Food poisoning is mainly caused by these foodborn bacteria and viruses

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Bacteria and Viruses are the most commonly seen pathogens in foods that cause food poisoning

Bacteria and virusesBacteria and viruses are the most common cause of food poisoning. The symptoms and severity of food poisoning vary, depending on which bacteria or virus has contaminated the food.

The common pathogenic bacteria and viruses that cause the most illnesses, hospitalizations, and deaths in the United States are salmonella, norovirus or norwalk virus, campylobacter, E. coli, Listeria and clostridium perfringens.

Salmonella

Pathogenic bacteria and viruses are most likely causes for food poisoning
Pathogenic bacteria and viruses are most likely causes for food poisoning /Credit: content and photo from foodsafety.gov/

Salmonella, the name of a group of bacteria, is one of the most common causes of food poisoning in the United States. Usually, symptoms last 4-7 days and most people get better without treatment. But, Salmonella can cause more serious illness in older adults, infants, and persons with chronic diseases. Salmonella is killed by cooking and pasteurization.

Sources
  • Food: Contaminated eggs, poultry, meat, unpasteurized milk or juice, cheese, contaminated raw fruits and vegetables (alfalfa sprouts, melons), spices, and nuts
  • Animals and their environment: Particularly reptiles (snakes, turtles, lizards), amphibians (frogs), birds (baby chicks) and pet food and treats.
Incubation Period12-72 hours
SymptomsDiarrhea, fever, abdominal cramps, vomiting
Duration of Illness4-7 days
What Do I Do?Drink plenty of fluids and get rest. If you cannot drink enough fluids to prevent dehydration or if your symptoms are severe, call your doctor. Antibiotics may be necessary if the infection spreads from the intestines to the blood stream.
How Can I Prevent It?
  • Avoid eating high-risk foods, including raw or lightly cooked eggs, undercooked ground beef or poultry, and unpasteurized milk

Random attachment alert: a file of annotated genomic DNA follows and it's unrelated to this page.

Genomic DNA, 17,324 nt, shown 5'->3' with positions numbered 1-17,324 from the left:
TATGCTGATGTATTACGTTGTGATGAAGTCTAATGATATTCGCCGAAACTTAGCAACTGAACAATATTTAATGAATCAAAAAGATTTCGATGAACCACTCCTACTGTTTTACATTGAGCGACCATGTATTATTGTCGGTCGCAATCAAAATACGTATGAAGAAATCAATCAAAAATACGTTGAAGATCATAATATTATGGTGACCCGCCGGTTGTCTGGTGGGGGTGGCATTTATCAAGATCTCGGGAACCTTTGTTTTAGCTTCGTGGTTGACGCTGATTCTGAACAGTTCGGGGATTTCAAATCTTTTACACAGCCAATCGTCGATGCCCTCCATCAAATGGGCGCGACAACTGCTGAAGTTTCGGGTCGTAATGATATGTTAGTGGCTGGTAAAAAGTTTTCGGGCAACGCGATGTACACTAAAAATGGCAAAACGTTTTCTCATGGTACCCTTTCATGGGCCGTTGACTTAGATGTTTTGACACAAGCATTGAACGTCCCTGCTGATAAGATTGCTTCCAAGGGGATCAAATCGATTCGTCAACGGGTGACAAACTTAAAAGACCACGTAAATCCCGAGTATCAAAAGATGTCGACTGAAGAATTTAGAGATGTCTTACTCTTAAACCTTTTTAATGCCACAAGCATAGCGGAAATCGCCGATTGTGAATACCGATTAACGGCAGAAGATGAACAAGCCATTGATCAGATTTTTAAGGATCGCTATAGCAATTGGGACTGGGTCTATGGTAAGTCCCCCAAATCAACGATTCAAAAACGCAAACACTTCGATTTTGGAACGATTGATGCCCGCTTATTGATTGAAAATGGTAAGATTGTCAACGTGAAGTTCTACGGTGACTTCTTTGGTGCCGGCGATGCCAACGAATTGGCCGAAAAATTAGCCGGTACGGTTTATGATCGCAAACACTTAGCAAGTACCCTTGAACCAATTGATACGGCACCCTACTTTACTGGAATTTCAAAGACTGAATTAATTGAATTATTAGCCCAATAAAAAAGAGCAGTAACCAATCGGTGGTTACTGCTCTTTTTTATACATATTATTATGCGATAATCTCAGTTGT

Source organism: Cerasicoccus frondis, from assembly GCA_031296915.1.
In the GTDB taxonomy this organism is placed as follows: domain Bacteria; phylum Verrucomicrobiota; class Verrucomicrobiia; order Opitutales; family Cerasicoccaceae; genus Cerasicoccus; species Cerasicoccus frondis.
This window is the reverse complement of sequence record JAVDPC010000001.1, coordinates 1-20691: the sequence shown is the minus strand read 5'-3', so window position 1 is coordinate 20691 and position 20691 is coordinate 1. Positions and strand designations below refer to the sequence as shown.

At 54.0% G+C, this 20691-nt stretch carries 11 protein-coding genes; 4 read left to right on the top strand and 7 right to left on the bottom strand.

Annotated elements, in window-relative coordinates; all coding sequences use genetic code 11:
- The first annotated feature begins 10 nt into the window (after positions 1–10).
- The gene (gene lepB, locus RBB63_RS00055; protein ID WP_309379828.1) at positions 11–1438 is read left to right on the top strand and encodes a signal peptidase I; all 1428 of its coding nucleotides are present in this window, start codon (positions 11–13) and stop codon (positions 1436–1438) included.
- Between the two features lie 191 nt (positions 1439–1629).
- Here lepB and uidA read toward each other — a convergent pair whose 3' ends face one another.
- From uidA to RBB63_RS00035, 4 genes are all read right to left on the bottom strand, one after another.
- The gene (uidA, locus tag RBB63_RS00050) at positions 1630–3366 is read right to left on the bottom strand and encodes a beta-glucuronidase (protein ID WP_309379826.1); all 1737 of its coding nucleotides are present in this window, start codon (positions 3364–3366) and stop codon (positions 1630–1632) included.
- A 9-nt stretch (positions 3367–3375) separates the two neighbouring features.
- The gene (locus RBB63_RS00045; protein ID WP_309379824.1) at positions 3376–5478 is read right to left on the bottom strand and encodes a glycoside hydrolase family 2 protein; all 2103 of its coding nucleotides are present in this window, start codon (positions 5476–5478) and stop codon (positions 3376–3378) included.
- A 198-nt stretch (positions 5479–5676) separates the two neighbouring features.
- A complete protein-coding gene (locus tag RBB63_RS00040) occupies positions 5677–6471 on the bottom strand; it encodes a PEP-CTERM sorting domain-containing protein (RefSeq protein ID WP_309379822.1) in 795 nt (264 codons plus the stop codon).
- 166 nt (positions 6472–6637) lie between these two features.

• Keep food properly refrigerated before cooking.
  • Clean hands with soap and warm water before handling food. Clean surfaces before preparing food on them.
  • Separate cooked foods from ready-to-eat foods. Do not use utensils on cooked foods that were previously used on raw foods and do not place cooked foods on plates where raw foods once were unless it has been cleaned thoroughly.
  • Cook foods to a safe internal temperature. Use a meat thermometer to make sure foods are cooked to a safe temperature.
  • Chill foods promptly after serving and when transporting from one place to another.
  • Wash your hand after contact with animals, their food or treats, or their living environment.

 

Norovirus (Norwalk Virus)

NorovirusNorovirus is another most common germ that causes food poisoning.  Specifically, noroviruses are the pathogens in most cases responsible acute gastroenteritis (infection of the stomach and intestines) in the United States. Norovirus illness spreads easily and is often called stomach flu or viral gastroenteritis,

People who are infected can spread it directly to other people, or can contaminate food or drinks they prepare for other people. The virus can also survive on surfaces that have been contaminated with the virus or be spread through contact with an infected person.

SourcesProduce, shellfish, ready-to-eat foods touched by infected food workers (salads, sandwiches, ice, cookies, fruit), or any other foods contaminated with vomit or feces from an infected person
Incubation Period12-48 hours
SymptomsDiarrhea, vomiting, nausea,and stomach pain. Diarrhea tends to be watery and non-bloody. Diarrhea is more common in adults and vomiting is more common in children
Duration of Illness1-3 days. Among young children, old adults, and hospitalized patients, it can last 4-6 days.
What Do I Do?Drink plenty of fluids and get rest. If you cannot drink enough fluids to prevent dehydration, call your doctor.
How Do I Prevent It?
  • Wash hands frequently with soap and running water for at least 20 seconds, particularly after using the bathroom and before preparing food.
  • If you work in a restaurant or deli, avoid bare-hand contact with ready-to-eat foods.
  • Clean and disinfect surfaces contaminated by vomiting or diarrhea (use a bleach-based household cleaner as directed on the label). Clean and disinfect food preparation equipment and surfaces.
  • If you are ill with diarrhea or vomiting, do not cook, prepare, or serve food for others.
  • Wash fruits and vegetables and cook oysters and other shellfish thoroughly before eating them.
  • Wash clothing or linens soiled by vomit or fecal matter immediately. Remove the items carefully to avoid spreading the virus. Machine wash and dry.